2. Distill your activity goals
A more productive year means a more efficient sales cycle—and there’s no better part of the sales cycle to start streamlining than your activity goals. Whether your sales cycle involves five, 10 or 15 activity goals, there’s a good chance at least one of those can be cut.
To lose some activity goal weight, sit down with your metrics and ask yourself:
- Which activity goals are essential to moving the needle?
- Can I simplify any of these goals?
- Can I combine any of these goals?
Distilling your activity goals to the bare essentials will shorten your sales cycle while maintaining, or even improving, your close ratio. It will also separate facts from assumptions and reduce ambiguities in your sales process. As Y Combinator founder Paul Graham said in his essay “A Taste For Makers, When you're forced to be simple, you're forced to face the real problem”.
3. Understand the ‘why’
If you’re serious about increasing productivity in the new year, adopt the following mindset: “Whether I’ve won or lost, the sale isn’t over until I understand why it happened the way it happened”.
The more you understand the “why”, the easier it is to establish the common threads of your wins and your losses. But understanding the why can be a process in and of itself. You can study the metrics, record and listen to your calls, or ask your colleagues for guidance.
You can also just ask the customer, Jason Jordan, partner at the sales management firm Vantage Point Performance, says: “It’s remarkable to me how few companies interview their past prospects to understand why they won or lost deals.”
Jordan also recommends conducting internal statistical analyses to understand which products, buyers, sellers and markets are more likely to yield results. But even this is no substitute for the insights gained by simply asking customers, clients and prospects why they purchased from you, or why they did not.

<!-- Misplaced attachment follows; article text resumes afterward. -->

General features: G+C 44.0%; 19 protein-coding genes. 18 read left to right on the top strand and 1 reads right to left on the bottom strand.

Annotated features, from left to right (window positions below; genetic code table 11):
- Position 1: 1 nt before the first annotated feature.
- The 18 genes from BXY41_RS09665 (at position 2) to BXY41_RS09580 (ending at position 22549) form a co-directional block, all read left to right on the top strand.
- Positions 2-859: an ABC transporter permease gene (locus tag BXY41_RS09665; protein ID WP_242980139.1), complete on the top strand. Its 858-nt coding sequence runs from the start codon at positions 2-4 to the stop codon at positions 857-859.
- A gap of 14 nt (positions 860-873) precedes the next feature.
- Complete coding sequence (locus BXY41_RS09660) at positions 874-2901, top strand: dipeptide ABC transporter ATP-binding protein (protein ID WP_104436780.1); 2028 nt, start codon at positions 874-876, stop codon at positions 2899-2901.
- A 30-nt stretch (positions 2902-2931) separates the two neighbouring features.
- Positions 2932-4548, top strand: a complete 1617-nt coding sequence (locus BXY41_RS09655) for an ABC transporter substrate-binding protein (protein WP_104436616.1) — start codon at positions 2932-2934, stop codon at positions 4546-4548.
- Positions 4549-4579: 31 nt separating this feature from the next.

“You’d be surprised how willing they are to share their observations because they invested just as much effort in buying as you did in selling,” says Jason.
4. Know your customers better
Many personal New Year’s resolutions involve relationships. Spend more time with your kids. Learn more about your grandparents. Get to know your neighbors.
The same should hold true for salespeople. Converting a prospect into a customer often relies on the strength of the relationship between both parties. The process of building that relationship is called consultative selling and a strong seller-buyer relationship hinges on how well the seller knows the customer.
To get to know your customers better this year, approach each conversation as just that, a conversation. Prospects are people, people as complex and varied as yourself, and to convert them into a customer you must first get to the heart of their motivations, reservations and desires.
This can be accomplished by asking the right questions, and actively listening to the prospect’s answers. You want to find out what is important to them, what their priorities are and how they define success.
As you get to know your prospect better, the relationship will grow stronger. A rapport will develop and trust will form. You will also gain a more nuanced understanding of the prospect’s needs. One prospect’s reasons for buying (or not buying) will often differ from another prospect’s, and what worked with your last customer may not work for your new one. The better you know your customer, the better you can tailor your solution to their unique situation.